As crisis fades, G20 tries to get its mojo back

Mon Oct 14, 2013 3:01pm EDT
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By Jason Lange

WASHINGTON (Reuters) - Top officials for the world's biggest economic powers get nostalgic over how they mobilized to save the world from economic collapse in 2008. They are not nearly so glowing about their current muddle.

At meetings held in Washington last week, there was a sense that the Group of 20, which brings together policymakers who oversee the vast majority of global output, has grown bogged down by a sprawling agenda no longer focused by crisis.

"It's very difficult to coordinate and to come up with meaningful results," said Ksenia Yudaeva, a deputy central bank governor for Russia, which organized this year's G20 meetings.

"Every step in right direction gets smaller and smaller."

Gone are the heady days of 2008 and 2009 when leaders at G20 summits hashed out major deals on fiscal stimulus and trade policy to counter a global financial crisis that threatened worldwide depression. In 2010 and 2011, the group was a forum for prodding European officials to come up with a plan to keep the euro zone from breaking up.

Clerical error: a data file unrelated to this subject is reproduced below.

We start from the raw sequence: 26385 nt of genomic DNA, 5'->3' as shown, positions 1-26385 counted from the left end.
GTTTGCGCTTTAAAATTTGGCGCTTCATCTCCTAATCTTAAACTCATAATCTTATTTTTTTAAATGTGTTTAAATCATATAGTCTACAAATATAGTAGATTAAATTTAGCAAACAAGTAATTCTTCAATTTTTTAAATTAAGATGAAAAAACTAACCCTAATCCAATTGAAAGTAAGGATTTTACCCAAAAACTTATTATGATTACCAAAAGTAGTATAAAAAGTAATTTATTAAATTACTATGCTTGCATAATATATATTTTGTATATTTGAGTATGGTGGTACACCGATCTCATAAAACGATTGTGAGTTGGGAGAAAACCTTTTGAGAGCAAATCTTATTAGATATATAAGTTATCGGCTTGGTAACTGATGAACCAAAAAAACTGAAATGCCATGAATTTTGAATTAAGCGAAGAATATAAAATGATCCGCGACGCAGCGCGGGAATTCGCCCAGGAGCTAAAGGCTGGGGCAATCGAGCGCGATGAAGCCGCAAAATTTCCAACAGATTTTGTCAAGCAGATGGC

Since then, the list of issues on the G20 agenda has ballooned. It now includes everything from climate change and food security to youth unemployment, as if the body were a mini United Nations.

"What's happened is that the objective of the G20 has become confused," said Martin Parkinson, Australia's treasury secretary. He said the body needs to focus more squarely on its core mission of making the global economy stronger and more stable.

Some of the challenges before the group are so great they will not be resolved anytime soon.   Continued...

G20 finance ministers and central bank governors gather for a photo at the start of the annual International Monetary Fund and World Bank fall meetings in Washington, October 11, 2013. REUTERS/Jonathan Ernst